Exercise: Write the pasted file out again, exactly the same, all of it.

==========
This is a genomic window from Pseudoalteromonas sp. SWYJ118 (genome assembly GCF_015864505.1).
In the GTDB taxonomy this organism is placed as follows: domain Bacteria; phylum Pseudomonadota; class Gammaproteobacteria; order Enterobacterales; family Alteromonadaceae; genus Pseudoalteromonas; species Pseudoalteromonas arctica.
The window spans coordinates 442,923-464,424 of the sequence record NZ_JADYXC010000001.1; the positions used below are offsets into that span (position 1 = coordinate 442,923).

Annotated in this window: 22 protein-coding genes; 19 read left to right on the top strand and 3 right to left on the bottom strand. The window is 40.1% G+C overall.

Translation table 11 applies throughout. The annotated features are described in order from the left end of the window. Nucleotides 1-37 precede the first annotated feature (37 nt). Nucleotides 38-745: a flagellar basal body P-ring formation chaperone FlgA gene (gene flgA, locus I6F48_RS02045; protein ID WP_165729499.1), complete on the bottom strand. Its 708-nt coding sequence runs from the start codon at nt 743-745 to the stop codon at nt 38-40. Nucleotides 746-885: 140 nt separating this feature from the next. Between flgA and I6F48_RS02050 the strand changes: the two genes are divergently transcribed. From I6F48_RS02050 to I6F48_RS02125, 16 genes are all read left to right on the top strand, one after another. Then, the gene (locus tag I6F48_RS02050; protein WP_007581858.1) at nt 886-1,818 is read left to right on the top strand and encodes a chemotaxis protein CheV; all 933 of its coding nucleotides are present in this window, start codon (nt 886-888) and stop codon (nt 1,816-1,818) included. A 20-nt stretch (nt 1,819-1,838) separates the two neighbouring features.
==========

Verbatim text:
This is a genomic window from Pseudoalteromonas sp. SWYJ118 (genome assembly GCF_015864505.1).
In the GTDB taxonomy this organism is placed as follows: domain Bacteria; phylum Pseudomonadota; class Gammaproteobacteria; order Enterobacterales; family Alteromonadaceae; genus Pseudoalteromonas; species Pseudoalteromonas arctica.
The window spans coordinates 442,923-464,424 of the sequence record NZ_JADYXC010000001.1; the positions used below are offsets into that span (position 1 = coordinate 442,923).

Annotated in this window: 22 protein-coding genes; 19 read left to right on the top strand and 3 right to left on the bottom strand. The window is 40.1% G+C overall.

Translation table 11 applies throughout. The annotated features are described in order from the left end of the window. Nucleotides 1-37 precede the first annotated feature (37 nt). Nucleotides 38-745: a flagellar basal body P-ring formation chaperone FlgA gene (gene flgA, locus I6F48_RS02045; protein ID WP_165729499.1), complete on the bottom strand. Its 708-nt coding sequence runs from the start codon at nt 743-745 to the stop codon at nt 38-40. Nucleotides 746-885: 140 nt separating this feature from the next. Between flgA and I6F48_RS02050 the strand changes: the two genes are divergently transcribed. From I6F48_RS02050 to I6F48_RS02125, 16 genes are all read left to right on the top strand, one after another. Then, the gene (locus tag I6F48_RS02050; protein WP_007581858.1) at nt 886-1,818 is read left to right on the top strand and encodes a chemotaxis protein CheV; all 933 of its coding nucleotides are present in this window, start codon (nt 886-888) and stop codon (nt 1,816-1,818) included. A 20-nt stretch (nt 1,819-1,838) separates the two neighbouring features.